Scout Director, Network for LGBT Health Equity Reporting from Creating Change 2011 Minneapolis, MN
It’s Easy to Forget How Far We’ve Come
Now I’m a glass half full kinda guy, but I also think we’ll gain more if we keep pointing out places where HHS isn’t doing quite as much as we’d hoped for in LGBT health. Like, CDC calls for data collection on us but funds data collection without us; or how the recent healthcare reform factsheet for LGBTs said there would be new professional training, but recent awards for professional training haven’t included us; or how the disparity arm of NIH hasn’t funded any LGBT proposals… you know, that kind of stuff. If we watch and point out these things they often get fixed. But as I sat there an listened to the panel of Obama appointees present on some of our gains this morning I am newly reminded, this glass is more than half full. Yes, we need to fill it all the way up fast because for too many, these disparities are very urgent issues. But, we really are in a situation where the administration is trying their hardest to change decades of exclusion in many federal agencies, and a lot of progress has been made. Let me run through just a few of the gains listed by Brian Bond from the White House, David Hansell from HHS, and others at this mornings appointees panel.
- Healthcare reform (if it stays!) will provide historic health insurance for the too many uninsured LGBT people.
- The top government health policy documents list LGBT disparities early and in big type.
- The Department of Justice is starting to step in and has even helped prosecute local cases of LGBT school bullying. (remember in much of the country, discrimination in the school system is actually still legal).
- The Department of Education is about to release (or did they say they just did?) strong standards to eradicate LGBT bullying in our schools.
- Every single HHS agency has a senior staffer who is assigned to the HHS interagency coordinating group.
- David Hansell, our hero at the HHS’s megasized Administration for Children and Families has been taking many steps to take apart the legacy of discrimination against LGBT youth in the foster care and adoption system. He says 78% of LGBT youth have had to leave foster care placements because of discrimination. So, you can see how sorely this is needed.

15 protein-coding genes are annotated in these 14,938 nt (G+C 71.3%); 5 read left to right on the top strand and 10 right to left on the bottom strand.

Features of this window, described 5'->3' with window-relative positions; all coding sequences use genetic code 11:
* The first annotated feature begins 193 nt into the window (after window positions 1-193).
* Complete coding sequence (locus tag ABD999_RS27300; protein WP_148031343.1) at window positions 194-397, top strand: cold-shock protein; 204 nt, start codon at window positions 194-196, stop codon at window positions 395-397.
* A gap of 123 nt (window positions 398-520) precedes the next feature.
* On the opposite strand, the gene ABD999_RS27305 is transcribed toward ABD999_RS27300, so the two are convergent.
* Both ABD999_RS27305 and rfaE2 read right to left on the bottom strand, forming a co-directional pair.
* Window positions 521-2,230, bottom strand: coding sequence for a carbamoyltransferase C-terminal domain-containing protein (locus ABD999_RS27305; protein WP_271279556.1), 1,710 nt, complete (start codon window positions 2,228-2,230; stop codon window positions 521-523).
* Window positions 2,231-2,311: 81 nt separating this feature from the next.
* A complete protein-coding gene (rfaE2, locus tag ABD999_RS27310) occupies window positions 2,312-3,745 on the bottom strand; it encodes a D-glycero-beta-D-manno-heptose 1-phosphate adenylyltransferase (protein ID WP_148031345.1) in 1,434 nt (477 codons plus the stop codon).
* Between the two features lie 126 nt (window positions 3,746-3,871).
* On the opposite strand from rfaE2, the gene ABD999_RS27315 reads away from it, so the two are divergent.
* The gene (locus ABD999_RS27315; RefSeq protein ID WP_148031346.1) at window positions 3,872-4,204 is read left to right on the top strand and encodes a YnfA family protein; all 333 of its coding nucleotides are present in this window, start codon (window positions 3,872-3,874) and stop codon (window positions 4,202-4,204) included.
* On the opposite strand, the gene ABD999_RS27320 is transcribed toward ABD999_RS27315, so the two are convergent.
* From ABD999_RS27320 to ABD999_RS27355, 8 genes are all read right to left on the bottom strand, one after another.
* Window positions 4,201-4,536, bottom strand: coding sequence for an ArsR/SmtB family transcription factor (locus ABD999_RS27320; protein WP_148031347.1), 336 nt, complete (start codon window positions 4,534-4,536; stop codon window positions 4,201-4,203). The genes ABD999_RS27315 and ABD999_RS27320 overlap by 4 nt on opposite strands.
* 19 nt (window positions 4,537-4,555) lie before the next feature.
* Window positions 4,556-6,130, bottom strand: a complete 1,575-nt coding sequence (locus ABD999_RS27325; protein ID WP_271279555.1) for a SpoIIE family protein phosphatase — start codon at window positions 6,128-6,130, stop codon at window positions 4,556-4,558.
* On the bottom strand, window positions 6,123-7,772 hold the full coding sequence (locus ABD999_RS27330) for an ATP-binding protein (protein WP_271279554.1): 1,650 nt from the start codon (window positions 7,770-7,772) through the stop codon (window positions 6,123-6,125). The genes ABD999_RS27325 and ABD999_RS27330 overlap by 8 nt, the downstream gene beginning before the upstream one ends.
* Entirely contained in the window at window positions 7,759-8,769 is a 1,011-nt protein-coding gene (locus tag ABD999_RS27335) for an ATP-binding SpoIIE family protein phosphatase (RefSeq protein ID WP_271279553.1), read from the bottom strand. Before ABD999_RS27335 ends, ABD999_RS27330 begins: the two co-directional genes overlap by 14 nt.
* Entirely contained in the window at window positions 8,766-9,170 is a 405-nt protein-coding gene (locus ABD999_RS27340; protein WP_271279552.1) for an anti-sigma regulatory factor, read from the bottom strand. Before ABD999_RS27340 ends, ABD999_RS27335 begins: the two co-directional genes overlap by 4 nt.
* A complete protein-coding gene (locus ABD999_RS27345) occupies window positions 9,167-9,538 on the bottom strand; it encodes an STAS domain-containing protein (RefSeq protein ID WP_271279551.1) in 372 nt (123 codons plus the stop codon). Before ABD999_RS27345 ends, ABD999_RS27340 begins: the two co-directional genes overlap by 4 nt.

- Administrator Hansell has also stepped up to provide a precedent for how to require LGBT disparity plans in mainstream health funding streams, and others like SAMHSA are following this lead.
- Standards for passports have changed to allow trans people to travel safely. (<- in case you don’t understand how real this is, I was advised not to leave the country until these changes were made).
- And something I didn’t even know until today… rules of parenting have been revised so now anyone who parents a child is eligible for family leave benefits.
- And again healthcare reform, healthcare reform, healthcare reform, not only has this legislation shifted the health discussion from medical care to prevention (like tobacco control!), but LGBT people are being named in the strategic plan documents, in the factsheets, and in much of the ground-level work. This is really amazing!
Thanks to all of the Obama appointees, the policymakers, and the hard working advocates who made every one of these changes real.
But now, the conference is continuing, NGLTF’s State Of The Movement speech is about to start, so let me stop writing and listen.